Albert Nobbs is slated for a limited release sometime in December.
Hats off to Glenn Close. Really. When you’ve lived with and loved a role and a story for as long as she’s hung on to “Albert Nobbs” (which she first performed as a play way back in 1982), you deserve a pat on the back.
She’s been trying to get this made as a film ever since she stumbled onto the George Moore short story, and even saw things fall apart 10 years ago when she was oh so close (no pun intended). Finally, it’s a reality, thanks to filmmaker Rodrigo Garcia. But with great passion can come, often, blinders to the flaws of a story.
The film tells the tale of Albert Nobbs, who appears to merely be a “kind little man,” a hotel waiter in 19th-century Ireland. Or so it would seem. In reality, Nobbs is an older woman posing as a man in a male-dominated society, glacially putting together the funds to live her dream: purchasing a small shop and selling, oh, tobacco will do.
Both the charm and the tragedy of the piece comes in that naivete. We learn in back story conveyed to a confidante of an unfortunate circumstance in Nobbs’s past, one that robbed her of an innocence far too young and perhaps froze her there permanently.
It’s an intriguing character, but one that feels somewhat closed off to the audience. That works, given the circumstances, up to a point, but before long it becomes of a piece with the film’s claustrophobic nature: it never really breaks out of its stage roots. A well-rounded ensemble helps matters by livening the proceedings up, but the film is also structured in a peculiar way, the story never opening up into considerable philosophical stakes.
All of that said, Close is fantastic in the role of Nobbs. It’s the kind of performance that ought to merit an Oscar nomination, should Roadside find traction (and put a lot of effort into the built-in narrative of the actress’s under-appreciation in matters of film awards). She knows the part all too well and she gives Nobbs a life and a sparkle that isn’t there on the page. Performances from Janet McTeer, as a painter in a similar situation, and Mia Wasikowska, as a hotel waitress who becomes the object of Nobbs’s affection, are also worth mentioning.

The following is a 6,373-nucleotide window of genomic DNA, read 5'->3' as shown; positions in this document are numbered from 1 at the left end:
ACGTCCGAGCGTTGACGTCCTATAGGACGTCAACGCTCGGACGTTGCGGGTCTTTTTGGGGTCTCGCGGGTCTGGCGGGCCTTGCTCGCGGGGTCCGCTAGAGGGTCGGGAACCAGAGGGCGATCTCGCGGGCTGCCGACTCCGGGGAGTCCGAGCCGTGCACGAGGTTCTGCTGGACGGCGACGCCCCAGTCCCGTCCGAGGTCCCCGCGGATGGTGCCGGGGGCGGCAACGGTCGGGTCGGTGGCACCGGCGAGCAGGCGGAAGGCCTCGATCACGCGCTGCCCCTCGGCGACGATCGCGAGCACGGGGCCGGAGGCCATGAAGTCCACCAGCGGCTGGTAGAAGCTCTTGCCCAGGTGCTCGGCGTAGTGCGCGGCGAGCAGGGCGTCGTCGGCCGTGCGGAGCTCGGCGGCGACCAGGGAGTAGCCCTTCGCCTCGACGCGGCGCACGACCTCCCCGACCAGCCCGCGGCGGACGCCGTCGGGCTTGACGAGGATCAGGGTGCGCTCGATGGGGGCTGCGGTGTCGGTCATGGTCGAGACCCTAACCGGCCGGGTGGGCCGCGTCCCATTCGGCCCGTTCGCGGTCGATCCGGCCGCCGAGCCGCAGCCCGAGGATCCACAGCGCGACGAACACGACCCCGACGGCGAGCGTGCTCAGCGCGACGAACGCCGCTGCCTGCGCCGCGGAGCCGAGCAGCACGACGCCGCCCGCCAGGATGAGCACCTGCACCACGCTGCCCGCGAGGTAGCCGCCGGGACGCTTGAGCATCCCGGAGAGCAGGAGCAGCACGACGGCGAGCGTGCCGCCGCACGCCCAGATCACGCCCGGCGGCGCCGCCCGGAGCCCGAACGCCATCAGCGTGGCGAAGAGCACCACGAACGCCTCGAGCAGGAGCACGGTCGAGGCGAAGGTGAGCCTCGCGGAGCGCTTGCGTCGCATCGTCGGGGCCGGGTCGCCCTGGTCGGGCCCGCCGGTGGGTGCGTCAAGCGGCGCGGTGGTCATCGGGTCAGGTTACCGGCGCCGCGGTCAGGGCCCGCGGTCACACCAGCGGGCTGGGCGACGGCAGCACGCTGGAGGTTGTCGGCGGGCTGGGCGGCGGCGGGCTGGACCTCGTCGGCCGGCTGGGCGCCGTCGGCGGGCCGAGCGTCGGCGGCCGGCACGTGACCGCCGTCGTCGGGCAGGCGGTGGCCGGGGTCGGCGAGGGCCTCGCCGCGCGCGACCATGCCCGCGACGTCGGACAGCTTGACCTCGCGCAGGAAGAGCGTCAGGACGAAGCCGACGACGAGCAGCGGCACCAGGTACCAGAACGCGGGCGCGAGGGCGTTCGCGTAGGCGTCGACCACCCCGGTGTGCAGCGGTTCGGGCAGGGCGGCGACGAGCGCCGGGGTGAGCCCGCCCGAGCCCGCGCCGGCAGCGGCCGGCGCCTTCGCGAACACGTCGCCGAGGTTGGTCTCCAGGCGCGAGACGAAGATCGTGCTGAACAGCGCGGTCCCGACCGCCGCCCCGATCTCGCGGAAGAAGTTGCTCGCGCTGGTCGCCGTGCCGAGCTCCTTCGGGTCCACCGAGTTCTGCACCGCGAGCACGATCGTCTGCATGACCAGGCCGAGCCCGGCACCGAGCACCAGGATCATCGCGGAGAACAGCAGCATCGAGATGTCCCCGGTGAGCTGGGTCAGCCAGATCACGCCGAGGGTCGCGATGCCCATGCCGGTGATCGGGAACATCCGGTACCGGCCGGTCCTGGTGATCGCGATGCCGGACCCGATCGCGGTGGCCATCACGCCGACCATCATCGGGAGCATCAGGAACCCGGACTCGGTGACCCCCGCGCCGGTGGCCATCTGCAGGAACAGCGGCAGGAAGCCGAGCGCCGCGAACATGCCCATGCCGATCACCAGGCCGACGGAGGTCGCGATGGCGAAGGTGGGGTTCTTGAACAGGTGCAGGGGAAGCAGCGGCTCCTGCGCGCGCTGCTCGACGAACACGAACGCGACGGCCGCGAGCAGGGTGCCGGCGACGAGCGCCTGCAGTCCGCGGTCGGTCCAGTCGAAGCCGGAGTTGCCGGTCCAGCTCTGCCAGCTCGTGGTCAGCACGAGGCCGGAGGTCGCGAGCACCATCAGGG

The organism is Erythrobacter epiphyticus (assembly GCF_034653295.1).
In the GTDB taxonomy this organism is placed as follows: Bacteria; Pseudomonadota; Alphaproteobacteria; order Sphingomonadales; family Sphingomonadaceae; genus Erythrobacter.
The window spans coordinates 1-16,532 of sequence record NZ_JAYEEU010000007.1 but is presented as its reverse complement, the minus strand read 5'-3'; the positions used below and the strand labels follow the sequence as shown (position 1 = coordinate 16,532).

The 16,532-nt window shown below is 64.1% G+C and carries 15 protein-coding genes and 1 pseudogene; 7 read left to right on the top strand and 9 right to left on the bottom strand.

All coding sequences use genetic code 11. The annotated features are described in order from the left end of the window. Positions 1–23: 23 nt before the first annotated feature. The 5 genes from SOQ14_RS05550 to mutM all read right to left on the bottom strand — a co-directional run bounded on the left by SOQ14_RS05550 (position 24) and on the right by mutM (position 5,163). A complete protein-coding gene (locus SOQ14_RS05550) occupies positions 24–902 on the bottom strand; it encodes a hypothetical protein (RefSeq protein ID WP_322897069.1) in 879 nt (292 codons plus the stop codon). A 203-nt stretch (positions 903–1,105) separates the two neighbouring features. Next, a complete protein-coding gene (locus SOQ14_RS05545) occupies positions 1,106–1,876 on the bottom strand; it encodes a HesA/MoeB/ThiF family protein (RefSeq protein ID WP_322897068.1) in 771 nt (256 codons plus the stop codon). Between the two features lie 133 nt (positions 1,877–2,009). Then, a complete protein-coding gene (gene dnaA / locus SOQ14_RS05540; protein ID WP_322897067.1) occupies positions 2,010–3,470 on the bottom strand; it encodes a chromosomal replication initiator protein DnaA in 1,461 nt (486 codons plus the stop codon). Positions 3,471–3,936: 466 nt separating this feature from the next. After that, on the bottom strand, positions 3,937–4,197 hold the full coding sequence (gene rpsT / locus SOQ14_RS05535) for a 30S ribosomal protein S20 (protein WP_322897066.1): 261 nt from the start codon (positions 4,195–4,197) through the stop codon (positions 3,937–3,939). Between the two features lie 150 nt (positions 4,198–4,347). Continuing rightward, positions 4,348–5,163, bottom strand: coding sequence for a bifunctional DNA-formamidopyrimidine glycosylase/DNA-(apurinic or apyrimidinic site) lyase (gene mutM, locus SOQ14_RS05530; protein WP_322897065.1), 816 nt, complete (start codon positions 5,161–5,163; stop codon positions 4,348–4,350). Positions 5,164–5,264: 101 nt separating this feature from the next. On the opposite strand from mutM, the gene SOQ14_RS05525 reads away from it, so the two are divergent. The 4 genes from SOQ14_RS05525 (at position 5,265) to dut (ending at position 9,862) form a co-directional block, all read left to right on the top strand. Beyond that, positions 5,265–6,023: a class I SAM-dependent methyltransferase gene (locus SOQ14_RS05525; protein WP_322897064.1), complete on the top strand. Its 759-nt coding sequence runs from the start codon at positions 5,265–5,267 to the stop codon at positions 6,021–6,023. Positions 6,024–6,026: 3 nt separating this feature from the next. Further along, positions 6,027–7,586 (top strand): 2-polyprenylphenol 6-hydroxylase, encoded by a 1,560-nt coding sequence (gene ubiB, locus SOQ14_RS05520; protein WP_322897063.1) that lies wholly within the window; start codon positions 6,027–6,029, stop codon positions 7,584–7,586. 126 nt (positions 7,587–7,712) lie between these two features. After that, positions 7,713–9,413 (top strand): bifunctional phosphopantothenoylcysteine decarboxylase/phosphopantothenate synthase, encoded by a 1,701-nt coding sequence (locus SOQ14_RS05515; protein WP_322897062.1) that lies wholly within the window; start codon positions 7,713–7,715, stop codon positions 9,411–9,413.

In any case, even though I don’t think the film ever really taps a pulse, I’m finding it difficult to be too hard on it. Again, it’s lovely to see a passion project finally see its way to fruition and I don’t think anyone can rain on Close’s parade for that. I look forward to discussing all of that with her tomorrow morning.
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Basically, even though a lot of people apparently walked out on it, Alps seems to be the most well-received film at Venice thus far. Although that could change with Tinker Tailor Soldier Spy premiering on Monday- Empire already gave it a 5-star review and the Guardian raved about it. The early word on Shame seems to be very positive and apparently Harvey Weinstein was at the screening, so make of it what you will..... Contagion is actually really good, Chicken with Plums may be too twee, and the only reason to see That Summer would be to watch Louis Garrel and Monica Bellucci smolder for two hours. Also, the Descendants is very good, Clooney will probably (ugh) get another Oscar nomination, and that girl from that show about how she didn't know she was pregnant may become an Oscar nominee this year, although IMO, that's still not as weird as the idea of potential Oscar nominee Jonah Hill. And Albert Nobbs isn't really that great of a movie, but Glenn Close and Janet McTeer are great in it.